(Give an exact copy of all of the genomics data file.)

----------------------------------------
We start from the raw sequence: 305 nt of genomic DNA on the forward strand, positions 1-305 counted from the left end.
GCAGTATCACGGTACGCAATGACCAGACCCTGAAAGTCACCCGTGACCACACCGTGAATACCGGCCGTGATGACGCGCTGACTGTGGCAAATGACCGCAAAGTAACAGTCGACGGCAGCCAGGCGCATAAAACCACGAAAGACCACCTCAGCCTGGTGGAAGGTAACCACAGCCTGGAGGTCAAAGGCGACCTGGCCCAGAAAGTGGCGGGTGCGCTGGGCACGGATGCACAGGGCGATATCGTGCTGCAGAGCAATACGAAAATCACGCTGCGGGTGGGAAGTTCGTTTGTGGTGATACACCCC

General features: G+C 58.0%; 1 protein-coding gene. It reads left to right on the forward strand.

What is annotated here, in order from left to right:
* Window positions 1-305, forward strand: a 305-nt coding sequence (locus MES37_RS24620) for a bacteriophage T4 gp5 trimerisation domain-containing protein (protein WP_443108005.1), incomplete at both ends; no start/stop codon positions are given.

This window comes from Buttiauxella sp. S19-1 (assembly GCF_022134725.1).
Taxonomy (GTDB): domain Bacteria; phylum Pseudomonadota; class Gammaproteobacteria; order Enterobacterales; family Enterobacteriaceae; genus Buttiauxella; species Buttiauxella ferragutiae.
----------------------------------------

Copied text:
We start from the raw sequence: 305 nt of genomic DNA on the forward strand, positions 1-305 counted from the left end.
GCAGTATCACGGTACGCAATGACCAGACCCTGAAAGTCACCCGTGACCACACCGTGAATACCGGCCGTGATGACGCGCTGACTGTGGCAAATGACCGCAAAGTAACAGTCGACGGCAGCCAGGCGCATAAAACCACGAAAGACCACCTCAGCCTGGTGGAAGGTAACCACAGCCTGGAGGTCAAAGGCGACCTGGCCCAGAAAGTGGCGGGTGCGCTGGGCACGGATGCACAGGGCGATATCGTGCTGCAGAGCAATACGAAAATCACGCTGCGGGTGGGAAGTTCGTTTGTGGTGATACACCCC

General features: G+C 58.0%; 1 protein-coding gene. It reads left to right on the forward strand.

What is annotated here, in order from left to right:
* Window positions 1-305, forward strand: a 305-nt coding sequence (locus MES37_RS24620) for a bacteriophage T4 gp5 trimerisation domain-containing protein (protein WP_443108005.1), incomplete at both ends; no start/stop codon positions are given.

This window comes from Buttiauxella sp. S19-1 (assembly GCF_022134725.1).
Taxonomy (GTDB): domain Bacteria; phylum Pseudomonadota; class Gammaproteobacteria; order Enterobacterales; family Enterobacteriaceae; genus Buttiauxella; species Buttiauxella ferragutiae.